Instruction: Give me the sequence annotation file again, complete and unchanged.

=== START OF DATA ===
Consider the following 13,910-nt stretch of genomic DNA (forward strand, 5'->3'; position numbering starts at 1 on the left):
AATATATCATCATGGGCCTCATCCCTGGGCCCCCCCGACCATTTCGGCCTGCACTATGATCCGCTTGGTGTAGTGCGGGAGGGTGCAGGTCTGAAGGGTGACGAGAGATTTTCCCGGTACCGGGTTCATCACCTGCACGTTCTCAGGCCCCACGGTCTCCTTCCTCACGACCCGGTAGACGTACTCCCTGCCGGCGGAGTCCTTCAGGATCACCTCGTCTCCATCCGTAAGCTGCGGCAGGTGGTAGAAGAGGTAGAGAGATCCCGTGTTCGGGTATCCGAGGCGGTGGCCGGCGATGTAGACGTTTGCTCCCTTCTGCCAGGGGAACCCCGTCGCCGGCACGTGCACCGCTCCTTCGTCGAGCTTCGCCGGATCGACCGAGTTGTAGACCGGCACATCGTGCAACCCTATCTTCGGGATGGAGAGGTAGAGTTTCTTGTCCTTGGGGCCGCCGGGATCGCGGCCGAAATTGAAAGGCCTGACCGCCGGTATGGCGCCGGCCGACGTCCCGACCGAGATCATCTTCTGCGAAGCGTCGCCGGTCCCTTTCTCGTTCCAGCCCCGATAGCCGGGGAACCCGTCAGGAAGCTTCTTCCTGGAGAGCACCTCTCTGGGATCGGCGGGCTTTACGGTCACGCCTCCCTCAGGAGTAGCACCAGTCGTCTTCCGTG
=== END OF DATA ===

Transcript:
Consider the following 13,910-nt stretch of genomic DNA (forward strand, 5'->3'; position numbering starts at 1 on the left):
AATATATCATCATGGGCCTCATCCCTGGGCCCCCCCGACCATTTCGGCCTGCACTATGATCCGCTTGGTGTAGTGCGGGAGGGTGCAGGTCTGAAGGGTGACGAGAGATTTTCCCGGTACCGGGTTCATCACCTGCACGTTCTCAGGCCCCACGGTCTCCTTCCTCACGACCCGGTAGACGTACTCCCTGCCGGCGGAGTCCTTCAGGATCACCTCGTCTCCATCCGTAAGCTGCGGCAGGTGGTAGAAGAGGTAGAGAGATCCCGTGTTCGGGTATCCGAGGCGGTGGCCGGCGATGTAGACGTTTGCTCCCTTCTGCCAGGGGAACCCCGTCGCCGGCACGTGCACCGCTCCTTCGTCGAGCTTCGCCGGATCGACCGAGTTGTAGACCGGCACATCGTGCAACCCTATCTTCGGGATGGAGAGGTAGAGTTTCTTGTCCTTGGGGCCGCCGGGATCGCGGCCGAAATTGAAAGGCCTGACCGCCGGTATGGCGCCGGCCGACGTCCCGACCGAGATCATCTTCTGCGAAGCGTCGCCGGTCCCTTTCTCGTTCCAGCCCCGATAGCCGGGGAACCCGTCAGGAAGCTTCTTCCTGGAGAGCACCTCTCTGGGATCGGCGGGCTTTACGGTCACGCCTCCCTCAGGAGTAGCACCAGTCGTCTTCCGTG